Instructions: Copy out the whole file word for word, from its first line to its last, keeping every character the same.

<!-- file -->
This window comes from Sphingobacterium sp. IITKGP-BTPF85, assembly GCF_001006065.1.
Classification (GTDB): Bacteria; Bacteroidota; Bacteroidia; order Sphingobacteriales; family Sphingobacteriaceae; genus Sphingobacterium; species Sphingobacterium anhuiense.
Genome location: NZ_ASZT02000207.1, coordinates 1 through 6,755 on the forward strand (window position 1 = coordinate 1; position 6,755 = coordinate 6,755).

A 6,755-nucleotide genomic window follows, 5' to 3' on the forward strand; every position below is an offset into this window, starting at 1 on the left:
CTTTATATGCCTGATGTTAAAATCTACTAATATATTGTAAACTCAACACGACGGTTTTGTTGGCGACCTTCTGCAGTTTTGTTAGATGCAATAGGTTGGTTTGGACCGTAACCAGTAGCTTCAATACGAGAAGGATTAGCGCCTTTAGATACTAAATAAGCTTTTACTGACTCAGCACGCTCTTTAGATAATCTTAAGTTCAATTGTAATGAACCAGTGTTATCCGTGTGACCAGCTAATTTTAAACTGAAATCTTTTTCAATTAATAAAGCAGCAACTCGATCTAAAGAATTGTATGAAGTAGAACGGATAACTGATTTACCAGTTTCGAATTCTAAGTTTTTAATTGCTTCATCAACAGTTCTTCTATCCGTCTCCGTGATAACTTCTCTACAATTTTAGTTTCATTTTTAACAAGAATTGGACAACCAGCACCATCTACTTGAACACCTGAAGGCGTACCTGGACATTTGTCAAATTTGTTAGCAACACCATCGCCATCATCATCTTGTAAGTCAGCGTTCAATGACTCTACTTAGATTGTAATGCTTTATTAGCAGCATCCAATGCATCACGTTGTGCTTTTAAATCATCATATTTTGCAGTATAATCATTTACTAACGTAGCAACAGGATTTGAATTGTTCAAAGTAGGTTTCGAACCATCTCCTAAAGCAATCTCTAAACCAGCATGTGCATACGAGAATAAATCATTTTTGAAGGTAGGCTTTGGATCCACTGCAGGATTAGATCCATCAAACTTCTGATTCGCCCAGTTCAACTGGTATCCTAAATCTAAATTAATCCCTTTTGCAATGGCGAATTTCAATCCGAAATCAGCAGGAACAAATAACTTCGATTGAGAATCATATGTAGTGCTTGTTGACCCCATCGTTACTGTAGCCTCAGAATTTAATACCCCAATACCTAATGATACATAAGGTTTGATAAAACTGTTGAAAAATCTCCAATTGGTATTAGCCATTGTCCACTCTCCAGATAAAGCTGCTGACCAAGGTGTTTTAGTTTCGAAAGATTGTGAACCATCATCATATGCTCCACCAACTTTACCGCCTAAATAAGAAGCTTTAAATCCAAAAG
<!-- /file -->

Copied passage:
This window comes from Sphingobacterium sp. IITKGP-BTPF85, assembly GCF_001006065.1.
Classification (GTDB): Bacteria; Bacteroidota; Bacteroidia; order Sphingobacteriales; family Sphingobacteriaceae; genus Sphingobacterium; species Sphingobacterium anhuiense.
Genome location: NZ_ASZT02000207.1, coordinates 1 through 6,755 on the forward strand (window position 1 = coordinate 1; position 6,755 = coordinate 6,755).

A 6,755-nucleotide genomic window follows, 5' to 3' on the forward strand; every position below is an offset into this window, starting at 1 on the left:
CTTTATATGCCTGATGTTAAAATCTACTAATATATTGTAAACTCAACACGACGGTTTTGTTGGCGACCTTCTGCAGTTTTGTTAGATGCAATAGGTTGGTTTGGACCGTAACCAGTAGCTTCAATACGAGAAGGATTAGCGCCTTTAGATACTAAATAAGCTTTTACTGACTCAGCACGCTCTTTAGATAATCTTAAGTTCAATTGTAATGAACCAGTGTTATCCGTGTGACCAGCTAATTTTAAACTGAAATCTTTTTCAATTAATAAAGCAGCAACTCGATCTAAAGAATTGTATGAAGTAGAACGGATAACTGATTTACCAGTTTCGAATTCTAAGTTTTTAATTGCTTCATCAACAGTTCTTCTATCCGTCTCCGTGATAACTTCTCTACAATTTTAGTTTCATTTTTAACAAGAATTGGACAACCAGCACCATCTACTTGAACACCTGAAGGCGTACCTGGACATTTGTCAAATTTGTTAGCAACACCATCGCCATCATCATCTTGTAAGTCAGCGTTCAATGACTCTACTTAGATTGTAATGCTTTATTAGCAGCATCCAATGCATCACGTTGTGCTTTTAAATCATCATATTTTGCAGTATAATCATTTACTAACGTAGCAACAGGATTTGAATTGTTCAAAGTAGGTTTCGAACCATCTCCTAAAGCAATCTCTAAACCAGCATGTGCATACGAGAATAAATCATTTTTGAAGGTAGGCTTTGGATCCACTGCAGGATTAGATCCATCAAACTTCTGATTCGCCCAGTTCAACTGGTATCCTAAATCTAAATTAATCCCTTTTGCAATGGCGAATTTCAATCCGAAATCAGCAGGAACAAATAACTTCGATTGAGAATCATATGTAGTGCTTGTTGACCCCATCGTTACTGTAGCCTCAGAATTTAATACCCCAATACCTAATGATACATAAGGTTTGATAAAACTGTTGAAAAATCTCCAATTGGTATTAGCCATTGTCCACTCTCCAGATAAAGCTGCTGACCAAGGTGTTTTAGTTTCGAAAGATTGTGAACCATCATCATATGCTCCACCAACTTTACCGCCTAAATAAGAAGCTTTAAATCCAAAAG